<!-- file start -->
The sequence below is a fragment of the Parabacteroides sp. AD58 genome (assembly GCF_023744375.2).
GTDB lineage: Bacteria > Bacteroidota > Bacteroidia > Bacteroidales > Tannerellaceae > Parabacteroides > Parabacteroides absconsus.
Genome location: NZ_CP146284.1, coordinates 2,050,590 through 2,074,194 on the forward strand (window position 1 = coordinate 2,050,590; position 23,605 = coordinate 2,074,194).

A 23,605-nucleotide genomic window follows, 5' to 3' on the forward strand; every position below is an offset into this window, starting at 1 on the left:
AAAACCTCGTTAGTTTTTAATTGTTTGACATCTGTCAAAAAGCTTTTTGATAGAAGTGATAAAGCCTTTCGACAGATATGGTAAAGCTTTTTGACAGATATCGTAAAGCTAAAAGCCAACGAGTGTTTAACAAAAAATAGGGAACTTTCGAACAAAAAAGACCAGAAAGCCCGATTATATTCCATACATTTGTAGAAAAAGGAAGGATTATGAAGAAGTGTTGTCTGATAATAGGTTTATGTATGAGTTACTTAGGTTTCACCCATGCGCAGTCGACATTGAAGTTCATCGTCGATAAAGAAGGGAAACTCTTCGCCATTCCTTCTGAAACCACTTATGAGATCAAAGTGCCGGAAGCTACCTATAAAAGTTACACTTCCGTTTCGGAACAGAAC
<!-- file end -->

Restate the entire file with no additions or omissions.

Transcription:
The sequence below is a fragment of the Parabacteroides sp. AD58 genome (assembly GCF_023744375.2).
GTDB lineage: Bacteria > Bacteroidota > Bacteroidia > Bacteroidales > Tannerellaceae > Parabacteroides > Parabacteroides absconsus.
Genome location: NZ_CP146284.1, coordinates 2,050,590 through 2,074,194 on the forward strand (window position 1 = coordinate 2,050,590; position 23,605 = coordinate 2,074,194).

A 23,605-nucleotide genomic window follows, 5' to 3' on the forward strand; every position below is an offset into this window, starting at 1 on the left:
AAAACCTCGTTAGTTTTTAATTGTTTGACATCTGTCAAAAAGCTTTTTGATAGAAGTGATAAAGCCTTTCGACAGATATGGTAAAGCTTTTTGACAGATATCGTAAAGCTAAAAGCCAACGAGTGTTTAACAAAAAATAGGGAACTTTCGAACAAAAAAGACCAGAAAGCCCGATTATATTCCATACATTTGTAGAAAAAGGAAGGATTATGAAGAAGTGTTGTCTGATAATAGGTTTATGTATGAGTTACTTAGGTTTCACCCATGCGCAGTCGACATTGAAGTTCATCGTCGATAAAGAAGGGAAACTCTTCGCCATTCCTTCTGAAACCACTTATGAGATCAAAGTGCCGGAAGCTACCTATAAAAGTTACACTTCCGTTTCGGAACAGAAC